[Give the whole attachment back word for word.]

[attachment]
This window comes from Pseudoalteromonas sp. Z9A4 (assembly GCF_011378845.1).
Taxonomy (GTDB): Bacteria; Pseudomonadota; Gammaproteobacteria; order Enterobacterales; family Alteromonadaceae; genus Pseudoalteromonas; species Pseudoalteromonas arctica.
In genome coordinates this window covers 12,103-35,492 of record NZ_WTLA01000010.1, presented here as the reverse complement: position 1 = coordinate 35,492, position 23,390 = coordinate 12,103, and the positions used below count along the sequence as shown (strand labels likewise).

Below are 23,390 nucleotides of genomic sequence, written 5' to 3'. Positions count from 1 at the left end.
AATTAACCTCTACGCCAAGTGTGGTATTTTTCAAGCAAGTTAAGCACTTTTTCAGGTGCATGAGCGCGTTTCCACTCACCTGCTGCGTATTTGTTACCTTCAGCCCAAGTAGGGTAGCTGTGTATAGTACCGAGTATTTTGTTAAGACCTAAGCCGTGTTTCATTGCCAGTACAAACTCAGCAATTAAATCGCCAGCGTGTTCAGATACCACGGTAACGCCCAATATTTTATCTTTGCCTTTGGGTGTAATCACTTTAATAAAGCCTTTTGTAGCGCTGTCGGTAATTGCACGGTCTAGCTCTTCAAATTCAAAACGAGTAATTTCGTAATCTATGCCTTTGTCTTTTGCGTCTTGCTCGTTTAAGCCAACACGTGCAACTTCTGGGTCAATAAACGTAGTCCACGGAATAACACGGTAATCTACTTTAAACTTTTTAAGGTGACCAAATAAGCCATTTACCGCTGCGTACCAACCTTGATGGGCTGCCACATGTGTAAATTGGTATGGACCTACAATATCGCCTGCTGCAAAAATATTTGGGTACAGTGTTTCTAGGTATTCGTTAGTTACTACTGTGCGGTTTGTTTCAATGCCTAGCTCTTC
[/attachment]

This window comes from Pseudoalteromonas sp. Z9A4 (assembly GCF_011378845.1).
Taxonomy (GTDB): Bacteria; Pseudomonadota; Gammaproteobacteria; order Enterobacterales; family Alteromonadaceae; genus Pseudoalteromonas; species Pseudoalteromonas arctica.
In genome coordinates this window covers 12,103-35,492 of record NZ_WTLA01000010.1, presented here as the reverse complement: position 1 = coordinate 35,492, position 23,390 = coordinate 12,103, and the positions used below count along the sequence as shown (strand labels likewise).

Below are 23,390 nucleotides of genomic sequence, written 5' to 3'. Positions count from 1 at the left end.
AATTAACCTCTACGCCAAGTGTGGTATTTTTCAAGCAAGTTAAGCACTTTTTCAGGTGCATGAGCGCGTTTCCACTCACCTGCTGCGTATTTGTTACCTTCAGCCCAAGTAGGGTAGCTGTGTATAGTACCGAGTATTTTGTTAAGACCTAAGCCGTGTTTCATTGCCAGTACAAACTCAGCAATTAAATCGCCAGCGTGTTCAGATACCACGGTAACGCCCAATATTTTATCTTTGCCTTTGGGTGTAATCACTTTAATAAAGCCTTTTGTAGCGCTGTCGGTAATTGCACGGTCTAGCTCTTCAAATTCAAAACGAGTAATTTCGTAATCTATGCCTTTGTCTTTTGCGTCTTGCTCGTTTAAGCCAACACGTGCAACTTCTGGGTCAATAAACGTAGTCCACGGAATAACACGGTAATCTACTTTAAACTTTTTAAGGTGACCAAATAAGCCATTTACCGCTGCGTACCAACCTTGATGGGCTGCCACATGTGTAAATTGGTATGGACCTACAATATCGCCTGCTGCAAAAATATTTGGGTACAGTGTTTCTAGGTATTCGTTAGTTACTACTGTGCGGTTTGTTTCAATGCCTAGCTCTTC